A Guide to the James Waller Thomas Papers, [1850s-1890s]
James Waller Thomas, born in Missouri in 1826, moved to Texas in 1846. He married Mary William Smith, daughter of a prominent family in Clarksville, Texas. An early Texas newspaperman, Thomas served as editor of the Clarksville Messenger. While living in Clarksville, he held posts as assistant postmaster, postmaster, and mayor of Clarksville. In 1859 Thomas moved to McKinney in Collin County, where he served as postmaster from 1866-1887 and as county treasurer. There he also started the McKinney Messenger, which was the first newspaper in the county. Thomas was a close friend of Sam Houston and an avid Unionist. He served in the Texas Legislature during Reconstruction, where he was an outspoken Republican. When his political enemies burned down his newspaper office, Thomas continued to print the Messenger in his barn on butcher paper. Thomas died November 8, 1906.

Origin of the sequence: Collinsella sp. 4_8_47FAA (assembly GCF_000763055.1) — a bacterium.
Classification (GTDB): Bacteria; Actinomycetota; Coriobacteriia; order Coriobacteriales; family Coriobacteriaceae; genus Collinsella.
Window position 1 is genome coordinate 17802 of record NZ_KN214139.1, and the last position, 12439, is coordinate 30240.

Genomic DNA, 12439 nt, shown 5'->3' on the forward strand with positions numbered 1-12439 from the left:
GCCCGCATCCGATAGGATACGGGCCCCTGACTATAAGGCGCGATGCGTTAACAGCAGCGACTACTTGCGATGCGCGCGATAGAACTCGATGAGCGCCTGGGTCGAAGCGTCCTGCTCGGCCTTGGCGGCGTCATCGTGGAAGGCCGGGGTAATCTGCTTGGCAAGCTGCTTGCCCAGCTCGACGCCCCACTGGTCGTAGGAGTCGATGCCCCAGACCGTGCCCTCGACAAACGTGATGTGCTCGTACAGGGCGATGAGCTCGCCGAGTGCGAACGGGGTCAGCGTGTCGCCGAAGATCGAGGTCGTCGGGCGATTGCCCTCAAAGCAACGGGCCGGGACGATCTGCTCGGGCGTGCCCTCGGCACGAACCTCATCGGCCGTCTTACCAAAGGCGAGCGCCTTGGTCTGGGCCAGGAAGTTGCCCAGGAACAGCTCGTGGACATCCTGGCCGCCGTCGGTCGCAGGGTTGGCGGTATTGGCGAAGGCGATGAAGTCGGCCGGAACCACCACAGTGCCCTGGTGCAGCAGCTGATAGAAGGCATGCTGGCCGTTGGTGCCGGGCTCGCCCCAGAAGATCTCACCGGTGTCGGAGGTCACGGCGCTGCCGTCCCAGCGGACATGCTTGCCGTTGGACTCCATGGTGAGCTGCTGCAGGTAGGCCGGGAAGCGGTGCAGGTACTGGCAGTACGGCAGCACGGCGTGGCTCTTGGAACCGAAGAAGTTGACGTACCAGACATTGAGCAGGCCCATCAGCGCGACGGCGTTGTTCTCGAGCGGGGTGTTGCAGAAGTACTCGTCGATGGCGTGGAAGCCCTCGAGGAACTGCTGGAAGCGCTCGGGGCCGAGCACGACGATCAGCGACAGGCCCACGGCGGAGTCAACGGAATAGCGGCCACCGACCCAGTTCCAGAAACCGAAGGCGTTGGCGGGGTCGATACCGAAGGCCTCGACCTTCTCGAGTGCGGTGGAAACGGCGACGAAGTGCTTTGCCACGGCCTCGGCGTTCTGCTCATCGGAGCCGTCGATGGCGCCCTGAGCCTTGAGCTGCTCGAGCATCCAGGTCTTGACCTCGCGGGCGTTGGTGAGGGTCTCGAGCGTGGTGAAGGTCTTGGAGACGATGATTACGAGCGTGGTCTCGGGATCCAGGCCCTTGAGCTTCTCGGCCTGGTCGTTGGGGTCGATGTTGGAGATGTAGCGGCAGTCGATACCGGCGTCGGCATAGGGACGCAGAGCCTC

The James Waller Thomas Papers, 1850s-1890s, are comprised of Thomas' personal correspondence between 1849 and 1867, as well as portions of eleven issues of the McKinney Messenger and one issue of the Shreveport, Louisiana, South-Western. Also included are deeds and documents concerning the Thomas family, their businesses, and farming. Additionally, a Fifth Texas Cavalry Muster Roll and other documents pertaining to the Confederate Army in 1864 are included. The papers also contain photos of James Thomas, his wife Mary W. Smith Thomas, and their family, circa 1890. Furthermore, the papers contain a photographic copy of a daguerreotype of Sam Houston given to Thomas by Houston.
James Waller Thomas Papers, [1850s-1890s], Dolph Briscoe Center for American History, The University of Texas at Austin.
Detailed Description of the Papers